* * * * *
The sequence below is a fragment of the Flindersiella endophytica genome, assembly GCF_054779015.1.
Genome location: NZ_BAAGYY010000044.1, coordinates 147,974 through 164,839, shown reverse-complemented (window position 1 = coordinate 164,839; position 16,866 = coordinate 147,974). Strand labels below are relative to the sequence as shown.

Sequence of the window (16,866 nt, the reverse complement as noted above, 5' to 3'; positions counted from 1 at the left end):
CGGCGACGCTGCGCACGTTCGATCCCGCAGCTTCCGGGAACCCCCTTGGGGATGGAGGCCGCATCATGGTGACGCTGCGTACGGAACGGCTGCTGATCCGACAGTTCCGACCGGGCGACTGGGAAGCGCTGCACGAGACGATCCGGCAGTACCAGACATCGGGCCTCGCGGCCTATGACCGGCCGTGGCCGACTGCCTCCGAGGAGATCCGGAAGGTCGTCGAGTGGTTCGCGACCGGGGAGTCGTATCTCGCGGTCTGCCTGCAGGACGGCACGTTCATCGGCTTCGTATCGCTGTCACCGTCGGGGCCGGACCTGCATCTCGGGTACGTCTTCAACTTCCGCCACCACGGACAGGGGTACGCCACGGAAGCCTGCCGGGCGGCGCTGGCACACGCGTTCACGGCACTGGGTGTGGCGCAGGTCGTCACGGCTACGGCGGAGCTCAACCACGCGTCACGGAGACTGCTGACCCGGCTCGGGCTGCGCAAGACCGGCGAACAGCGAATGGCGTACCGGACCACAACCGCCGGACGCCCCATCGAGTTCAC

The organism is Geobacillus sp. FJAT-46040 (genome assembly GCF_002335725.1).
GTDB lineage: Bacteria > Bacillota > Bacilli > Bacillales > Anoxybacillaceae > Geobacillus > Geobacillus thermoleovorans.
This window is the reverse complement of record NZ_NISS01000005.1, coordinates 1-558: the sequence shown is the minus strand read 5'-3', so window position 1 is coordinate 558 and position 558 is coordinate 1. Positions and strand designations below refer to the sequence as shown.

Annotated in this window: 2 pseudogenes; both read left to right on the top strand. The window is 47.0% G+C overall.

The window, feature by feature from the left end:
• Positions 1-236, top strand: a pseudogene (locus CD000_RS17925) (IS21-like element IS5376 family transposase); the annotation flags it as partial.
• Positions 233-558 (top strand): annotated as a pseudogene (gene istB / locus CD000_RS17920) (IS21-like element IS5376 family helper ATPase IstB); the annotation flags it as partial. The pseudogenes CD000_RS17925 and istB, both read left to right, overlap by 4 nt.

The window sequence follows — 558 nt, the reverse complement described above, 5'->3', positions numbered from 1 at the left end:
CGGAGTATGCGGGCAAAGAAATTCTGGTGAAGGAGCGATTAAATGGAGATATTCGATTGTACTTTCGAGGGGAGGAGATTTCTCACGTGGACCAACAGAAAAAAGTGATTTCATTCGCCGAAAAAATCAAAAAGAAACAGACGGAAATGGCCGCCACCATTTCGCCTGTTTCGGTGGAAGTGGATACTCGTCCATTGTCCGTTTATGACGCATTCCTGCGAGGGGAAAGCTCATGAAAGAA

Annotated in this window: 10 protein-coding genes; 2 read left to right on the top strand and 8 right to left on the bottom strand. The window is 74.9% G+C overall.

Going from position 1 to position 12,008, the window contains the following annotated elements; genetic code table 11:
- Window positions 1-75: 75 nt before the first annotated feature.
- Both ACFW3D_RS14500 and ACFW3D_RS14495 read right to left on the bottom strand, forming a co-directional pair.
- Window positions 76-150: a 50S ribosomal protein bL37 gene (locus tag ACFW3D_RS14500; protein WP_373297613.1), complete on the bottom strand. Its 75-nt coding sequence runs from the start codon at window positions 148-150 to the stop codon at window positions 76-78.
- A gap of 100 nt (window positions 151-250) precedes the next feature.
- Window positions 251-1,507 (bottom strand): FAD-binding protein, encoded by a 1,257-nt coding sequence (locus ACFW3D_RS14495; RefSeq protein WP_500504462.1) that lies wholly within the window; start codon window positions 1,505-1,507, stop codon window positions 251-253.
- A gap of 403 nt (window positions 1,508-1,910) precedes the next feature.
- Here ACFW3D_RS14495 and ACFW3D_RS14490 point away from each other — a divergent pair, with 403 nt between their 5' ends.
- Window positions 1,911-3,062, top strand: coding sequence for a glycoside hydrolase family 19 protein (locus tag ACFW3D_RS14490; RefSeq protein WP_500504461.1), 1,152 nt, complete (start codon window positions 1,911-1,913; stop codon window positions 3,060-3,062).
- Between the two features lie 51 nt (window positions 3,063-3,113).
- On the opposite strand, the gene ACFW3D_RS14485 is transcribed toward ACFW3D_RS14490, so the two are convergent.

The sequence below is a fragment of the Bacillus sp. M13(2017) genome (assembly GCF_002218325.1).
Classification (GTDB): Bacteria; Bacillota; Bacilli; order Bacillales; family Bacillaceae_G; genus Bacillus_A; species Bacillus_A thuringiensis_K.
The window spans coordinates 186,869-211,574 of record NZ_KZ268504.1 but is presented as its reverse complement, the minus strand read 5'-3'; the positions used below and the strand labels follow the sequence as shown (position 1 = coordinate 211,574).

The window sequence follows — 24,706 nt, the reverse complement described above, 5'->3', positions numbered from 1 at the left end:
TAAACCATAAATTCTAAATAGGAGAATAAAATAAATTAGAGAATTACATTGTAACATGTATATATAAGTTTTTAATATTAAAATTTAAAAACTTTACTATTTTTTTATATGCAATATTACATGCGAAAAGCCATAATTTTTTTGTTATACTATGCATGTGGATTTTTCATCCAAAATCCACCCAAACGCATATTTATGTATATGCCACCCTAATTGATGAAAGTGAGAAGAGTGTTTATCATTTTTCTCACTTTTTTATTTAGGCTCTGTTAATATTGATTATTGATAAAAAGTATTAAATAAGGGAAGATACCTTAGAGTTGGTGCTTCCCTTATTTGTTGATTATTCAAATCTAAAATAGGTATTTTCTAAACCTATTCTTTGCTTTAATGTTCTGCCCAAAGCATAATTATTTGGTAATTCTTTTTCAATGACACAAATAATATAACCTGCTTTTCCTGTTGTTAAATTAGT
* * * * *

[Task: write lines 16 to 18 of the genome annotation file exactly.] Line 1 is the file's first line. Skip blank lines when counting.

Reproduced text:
- Window positions 1-75: 75 nt before the first annotated feature.
- Both ACFW3D_RS14500 and ACFW3D_RS14495 read right to left on the bottom strand, forming a co-directional pair.
- Window positions 76-150: a 50S ribosomal protein bL37 gene (locus tag ACFW3D_RS14500; protein WP_373297613.1), complete on the bottom strand. Its 75-nt coding sequence runs from the start codon at window positions 148-150 to the stop codon at window positions 76-78.